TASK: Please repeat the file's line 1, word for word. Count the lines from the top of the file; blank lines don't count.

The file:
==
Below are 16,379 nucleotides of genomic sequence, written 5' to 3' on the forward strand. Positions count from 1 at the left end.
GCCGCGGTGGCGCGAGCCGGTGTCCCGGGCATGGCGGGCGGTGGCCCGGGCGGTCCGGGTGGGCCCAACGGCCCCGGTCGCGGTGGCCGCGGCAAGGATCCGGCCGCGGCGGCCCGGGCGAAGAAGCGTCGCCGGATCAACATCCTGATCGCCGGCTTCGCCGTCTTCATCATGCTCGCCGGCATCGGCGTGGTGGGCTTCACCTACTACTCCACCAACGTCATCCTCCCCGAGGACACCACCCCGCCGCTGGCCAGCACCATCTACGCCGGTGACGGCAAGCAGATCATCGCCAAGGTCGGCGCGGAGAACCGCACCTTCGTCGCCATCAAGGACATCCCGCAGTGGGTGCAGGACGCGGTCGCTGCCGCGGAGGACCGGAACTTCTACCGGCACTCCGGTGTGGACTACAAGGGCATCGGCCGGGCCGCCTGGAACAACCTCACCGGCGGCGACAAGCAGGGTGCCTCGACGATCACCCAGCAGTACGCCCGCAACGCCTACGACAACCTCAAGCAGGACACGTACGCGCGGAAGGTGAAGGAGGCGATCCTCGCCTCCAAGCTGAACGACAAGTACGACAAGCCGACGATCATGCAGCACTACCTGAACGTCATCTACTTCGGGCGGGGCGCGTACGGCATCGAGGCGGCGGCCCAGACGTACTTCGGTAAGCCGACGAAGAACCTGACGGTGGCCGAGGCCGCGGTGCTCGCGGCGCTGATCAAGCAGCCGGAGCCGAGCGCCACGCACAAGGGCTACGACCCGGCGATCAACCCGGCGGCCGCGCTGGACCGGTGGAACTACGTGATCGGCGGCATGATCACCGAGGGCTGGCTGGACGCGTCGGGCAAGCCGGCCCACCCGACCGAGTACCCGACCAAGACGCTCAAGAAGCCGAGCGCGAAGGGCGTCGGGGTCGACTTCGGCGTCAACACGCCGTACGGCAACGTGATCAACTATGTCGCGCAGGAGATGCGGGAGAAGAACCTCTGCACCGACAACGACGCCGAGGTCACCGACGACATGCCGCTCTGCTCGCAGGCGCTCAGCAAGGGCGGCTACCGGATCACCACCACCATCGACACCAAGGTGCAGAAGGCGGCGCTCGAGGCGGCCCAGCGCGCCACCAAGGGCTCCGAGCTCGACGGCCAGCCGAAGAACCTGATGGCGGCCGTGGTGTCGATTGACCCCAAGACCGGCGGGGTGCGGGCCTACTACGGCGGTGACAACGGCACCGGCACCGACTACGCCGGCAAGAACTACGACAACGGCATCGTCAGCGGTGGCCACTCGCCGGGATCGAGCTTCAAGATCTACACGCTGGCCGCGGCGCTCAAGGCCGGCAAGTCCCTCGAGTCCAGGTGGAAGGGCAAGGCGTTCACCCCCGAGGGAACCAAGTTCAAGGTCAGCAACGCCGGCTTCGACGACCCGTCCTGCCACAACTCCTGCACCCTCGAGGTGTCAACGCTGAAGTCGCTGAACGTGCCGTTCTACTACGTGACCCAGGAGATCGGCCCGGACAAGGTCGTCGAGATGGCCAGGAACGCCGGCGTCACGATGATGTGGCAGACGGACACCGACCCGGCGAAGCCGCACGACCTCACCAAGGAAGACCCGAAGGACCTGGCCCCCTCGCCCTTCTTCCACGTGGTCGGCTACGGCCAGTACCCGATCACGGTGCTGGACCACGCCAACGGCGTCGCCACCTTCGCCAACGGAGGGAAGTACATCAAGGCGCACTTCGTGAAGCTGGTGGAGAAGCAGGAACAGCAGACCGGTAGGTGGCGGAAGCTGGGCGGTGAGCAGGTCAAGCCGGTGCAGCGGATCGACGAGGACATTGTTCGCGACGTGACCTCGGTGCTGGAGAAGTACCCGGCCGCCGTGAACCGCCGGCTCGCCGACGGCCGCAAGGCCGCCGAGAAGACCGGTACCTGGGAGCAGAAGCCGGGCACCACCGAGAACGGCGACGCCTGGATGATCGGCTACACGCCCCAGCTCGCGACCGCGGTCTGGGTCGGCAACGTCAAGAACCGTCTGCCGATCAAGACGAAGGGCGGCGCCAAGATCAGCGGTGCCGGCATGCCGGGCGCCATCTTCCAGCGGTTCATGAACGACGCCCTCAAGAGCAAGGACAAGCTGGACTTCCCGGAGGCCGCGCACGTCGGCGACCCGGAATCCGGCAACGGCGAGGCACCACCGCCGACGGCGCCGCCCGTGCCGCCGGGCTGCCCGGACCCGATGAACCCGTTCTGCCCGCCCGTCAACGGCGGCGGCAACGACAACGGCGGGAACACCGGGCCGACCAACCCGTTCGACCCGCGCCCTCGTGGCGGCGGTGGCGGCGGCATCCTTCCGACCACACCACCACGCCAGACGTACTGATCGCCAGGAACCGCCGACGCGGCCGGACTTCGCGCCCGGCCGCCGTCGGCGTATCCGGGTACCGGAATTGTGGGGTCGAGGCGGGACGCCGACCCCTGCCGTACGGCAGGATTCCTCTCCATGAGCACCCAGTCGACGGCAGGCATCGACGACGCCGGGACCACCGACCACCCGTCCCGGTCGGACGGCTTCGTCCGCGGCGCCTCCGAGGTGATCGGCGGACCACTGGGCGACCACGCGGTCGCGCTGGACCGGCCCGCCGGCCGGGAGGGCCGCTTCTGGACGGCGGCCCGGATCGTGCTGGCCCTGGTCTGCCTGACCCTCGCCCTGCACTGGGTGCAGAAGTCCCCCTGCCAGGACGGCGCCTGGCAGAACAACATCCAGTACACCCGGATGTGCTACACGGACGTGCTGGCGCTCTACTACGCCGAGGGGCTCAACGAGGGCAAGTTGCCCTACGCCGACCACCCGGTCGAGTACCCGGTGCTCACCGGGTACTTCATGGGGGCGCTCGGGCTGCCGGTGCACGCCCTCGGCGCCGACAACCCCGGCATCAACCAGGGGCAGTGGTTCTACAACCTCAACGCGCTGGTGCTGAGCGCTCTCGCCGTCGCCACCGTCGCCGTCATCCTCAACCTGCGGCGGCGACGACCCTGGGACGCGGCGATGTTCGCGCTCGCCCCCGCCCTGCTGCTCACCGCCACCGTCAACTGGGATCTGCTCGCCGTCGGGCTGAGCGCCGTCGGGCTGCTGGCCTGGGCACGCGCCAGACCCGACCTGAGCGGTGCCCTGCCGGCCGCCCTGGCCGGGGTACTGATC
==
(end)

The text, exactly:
Below are 16,379 nucleotides of genomic sequence, written 5' to 3' on the forward strand. Positions count from 1 at the left end.